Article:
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  • iStock/Thinkstock(VENICE, Italy) -- After years of studies, protests and legal debates, the Italian government has announced that large cruise ships and other massive vessels will no longer be able to enter Venice's large canal, preventing tens of thousands of tourists a day from disembarking in the heart of the famous city on the water.The vessels will now dock in a new passenger facility that will be built in the nearby industrial port town of Marghera on the Venetian mainland. The mayor of Venice, Luigi Brugnaro, hailed the plan as a compromise to residents and environmental groups and said the move will not affect the lucrative tourism businesses.Cruise ships with more than 3,000 passengers had been halted in legislation passed after the 2012 Costa Concordia disaster, but those regulations were overturned. Under the new plan, only small cruise ships, commercial ferries, private yachts and the city’s famous gondolas will be allowed in the Giudecca Canal, the passage of sea that passes by the most famous Venetian landmarks. Under the new plan, the huge ships will take a longer route but they can still transit the lagoon, a highly sensitive and delicate ecosystem.Italian transport minister Graziano Delrio said the decision was a "real and definitive solution” but acknowledged that it will take up to four years for preparations to be completed in Marghera.Environmental activists have warned that wakes caused by larger ships have eroded the underwater supports of the buildings and polluted the waters, killing the surrounding sea life. Residents have complained that the tens of thousands of day visitors from the city are overwhelming the infrastructure and making it nearly impossible to walk in the narrow streets during parts of the day.Local residents have periodically organized small flotillas to blockade the ships. Tommasso Cacciari, from the No Big Ships protest group, argued that the new plan means nothing. Marghera is not big enough at the moment to handle the number of ships that come daily to Venice and the levels of pollution in the lagoon will stay the same, he said.Cruise line companies are opposed to any restrictions on the popular destination and merchants that cater to tourists have concerns that the new plan will mean less business.The government promises that immediate controls will begin to protect the UNESCO Heritage city from further damage while the port of Marghera is rebuilt, but critics are doubtful that the new regulations will ever come into effect or say they will be overruled once again.Copyright © 2017, ABC Radio. All rights reserved.
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  • ABCNews.com(BEIJING) -- Prior to kicking off talks with his Chinese counterpart Thursday morning, President Donald Trump was given a grand red carpet welcome -- complete with military marching bands and throngs of Chinese school children excitedly waved flags of both countries -- outside the Great Hall of the People at the western edge of Tiananmen Square.Trump, the eighth U.S. president to visit China, seemed to be soaking it all up, chatting amiably with Chinese President Xi Jingping, repeatedly complimenting the ceremonial display and patting him on the back -- eight back-pats and three handshakes, to be exact.As Trump reviewed the troops with Xi, walking long runs of red carpet crossing the square, first ladies Melania Trump and Mrs. Xi looked on from the steps of the Hall.Nearby were the members of the American delegation, including U.S. ambassador to China Terry Branstadt, Secretary of State Rex Tillerson, Commerce Secretary Wilbur Ross, National Security Adviser HR McMaster, Whote House press secretary Sarah Sanders, Chief of Staff John Kelly and senior advisers Jared Kushner, Stephen Miller and Hope Hicks.After the parade, the leaders climbed the steps of the Great Hall -- known here as "G-HOP" -- and looked out into Tiananmen Square before heading inside.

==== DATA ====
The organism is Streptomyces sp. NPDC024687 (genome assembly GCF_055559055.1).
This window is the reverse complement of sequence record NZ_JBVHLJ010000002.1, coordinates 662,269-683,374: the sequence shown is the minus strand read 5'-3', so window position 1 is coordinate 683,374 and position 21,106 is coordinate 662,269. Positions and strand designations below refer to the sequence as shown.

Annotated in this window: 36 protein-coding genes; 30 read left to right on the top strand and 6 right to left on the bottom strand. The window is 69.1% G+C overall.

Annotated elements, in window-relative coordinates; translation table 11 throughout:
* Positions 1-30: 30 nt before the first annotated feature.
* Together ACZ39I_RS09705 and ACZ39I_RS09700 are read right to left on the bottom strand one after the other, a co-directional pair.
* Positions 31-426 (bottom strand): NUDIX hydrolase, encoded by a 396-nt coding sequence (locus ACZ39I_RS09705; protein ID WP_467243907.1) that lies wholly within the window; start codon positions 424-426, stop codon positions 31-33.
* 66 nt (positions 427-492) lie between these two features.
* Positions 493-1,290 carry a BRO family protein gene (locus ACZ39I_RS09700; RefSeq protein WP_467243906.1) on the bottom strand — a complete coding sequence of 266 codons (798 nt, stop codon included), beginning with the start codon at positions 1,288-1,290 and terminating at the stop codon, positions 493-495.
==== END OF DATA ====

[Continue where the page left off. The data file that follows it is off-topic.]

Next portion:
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  • ABC News(WASHINGTON) -- Nearly two months after Hurricane Maria pummeled Puerto Rico, approximately 3,000 people are still in shelters on the island. Now, FEMA is offering to airlift these Hurricane Maria victims from Puerto Rico to the United States to reach temporary housing.Under this plan, Puerto Rican residents who were displaced by the hurricane and staying in shelters can choose to relocate to the U.S. mainland.According to FEMA’s website, the Transitional Shelter Assistance (TSA) program "provides short-term lodging assistance for evacuees who are not able to return home for an extended or indeterminate period of time following a disaster."In a statement to ABC News, a FEMA spokesperson said, "FEMA is working to establish host-state agreements with both Florida and New York to accept those identified survivors."There are people in the U.S. who are currently taking advantage of the TSA program, but this is FEMA’s first attempt at creating an "air bridge," where they would airlift families from Puerto Rico to host states like Florida and New York.While priority is being given to the approximately 3,000 survivors who are still residing in shelters, interest in the TSA program has been low.In an interview with CBS News, Mike Byrne, a federal coordinating officer for FEMA, said that out of about 300 families FEMA agents interviewed only 30 expressed an interest in being airlifted to the mainland. Those 30 families wouldn’t even fully commit to the plan yet.Byrne did not give an exact date for when families would start to be airlifted, saying FEMA is still working out the logistics of the program and gauging people’s interest.FEMA hopes to provide a full-service operation, including transportation to and from the airport, once families arrive on the mainland.The agreement with Florida and New York would have FEMA fly survivors to New York and put them up in a hotel for two months. Those already in New York can get two months too if they qualify.Maria came ashore in Puerto Rico on Sept. 20 as a Category 4 storm with sustained maximum winds of 155 mph. Over 20 inches of rain fell in many areas and power was knocked out to the entire island. The governor's office reported just 30.5 percent of the island had power as of Oct. 30.The official death toll for those killed on the island in the storm is 51 people. Copyright © 2017, ABC Radio. All rights reserved.